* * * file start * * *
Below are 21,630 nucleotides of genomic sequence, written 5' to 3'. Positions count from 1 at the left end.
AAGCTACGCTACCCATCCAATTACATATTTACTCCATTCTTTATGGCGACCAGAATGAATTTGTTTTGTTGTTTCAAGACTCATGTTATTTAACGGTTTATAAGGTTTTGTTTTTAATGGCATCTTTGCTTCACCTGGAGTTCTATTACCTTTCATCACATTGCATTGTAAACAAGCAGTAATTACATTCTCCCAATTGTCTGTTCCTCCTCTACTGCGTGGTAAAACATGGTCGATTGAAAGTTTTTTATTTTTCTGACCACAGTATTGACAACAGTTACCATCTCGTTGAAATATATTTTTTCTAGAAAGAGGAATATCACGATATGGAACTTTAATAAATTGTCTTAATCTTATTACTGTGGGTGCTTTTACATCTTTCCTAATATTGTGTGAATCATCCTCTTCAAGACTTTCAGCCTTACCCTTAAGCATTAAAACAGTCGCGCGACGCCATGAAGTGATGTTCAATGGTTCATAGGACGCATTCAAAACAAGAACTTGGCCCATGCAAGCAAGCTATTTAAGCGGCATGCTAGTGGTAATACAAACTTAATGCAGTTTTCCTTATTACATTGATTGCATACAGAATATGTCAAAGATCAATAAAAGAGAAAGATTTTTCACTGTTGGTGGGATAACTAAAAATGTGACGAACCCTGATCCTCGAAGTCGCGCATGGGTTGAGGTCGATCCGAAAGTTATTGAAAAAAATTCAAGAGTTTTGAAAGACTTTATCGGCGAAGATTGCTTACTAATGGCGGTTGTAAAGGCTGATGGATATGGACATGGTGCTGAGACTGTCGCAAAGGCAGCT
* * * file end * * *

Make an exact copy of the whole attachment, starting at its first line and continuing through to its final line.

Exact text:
Below are 21,630 nucleotides of genomic sequence, written 5' to 3'. Positions count from 1 at the left end.
AAGCTACGCTACCCATCCAATTACATATTTACTCCATTCTTTATGGCGACCAGAATGAATTTGTTTTGTTGTTTCAAGACTCATGTTATTTAACGGTTTATAAGGTTTTGTTTTTAATGGCATCTTTGCTTCACCTGGAGTTCTATTACCTTTCATCACATTGCATTGTAAACAAGCAGTAATTACATTCTCCCAATTGTCTGTTCCTCCTCTACTGCGTGGTAAAACATGGTCGATTGAAAGTTTTTTATTTTTCTGACCACAGTATTGACAACAGTTACCATCTCGTTGAAATATATTTTTTCTAGAAAGAGGAATATCACGATATGGAACTTTAATAAATTGTCTTAATCTTATTACTGTGGGTGCTTTTACATCTTTCCTAATATTGTGTGAATCATCCTCTTCAAGACTTTCAGCCTTACCCTTAAGCATTAAAACAGTCGCGCGACGCCATGAAGTGATGTTCAATGGTTCATAGGACGCATTCAAAACAAGAACTTGGCCCATGCAAGCAAGCTATTTAAGCGGCATGCTAGTGGTAATACAAACTTAATGCAGTTTTCCTTATTACATTGATTGCATACAGAATATGTCAAAGATCAATAAAAGAGAAAGATTTTTCACTGTTGGTGGGATAACTAAAAATGTGACGAACCCTGATCCTCGAAGTCGCGCATGGGTTGAGGTCGATCCGAAAGTTATTGAAAAAAATTCAAGAGTTTTGAAAGACTTTATCGGCGAAGATTGCTTACTAATGGCGGTTGTAAAGGCTGATGGATATGGACATGGTGCTGAGACTGTCGCAAAGGCAGCT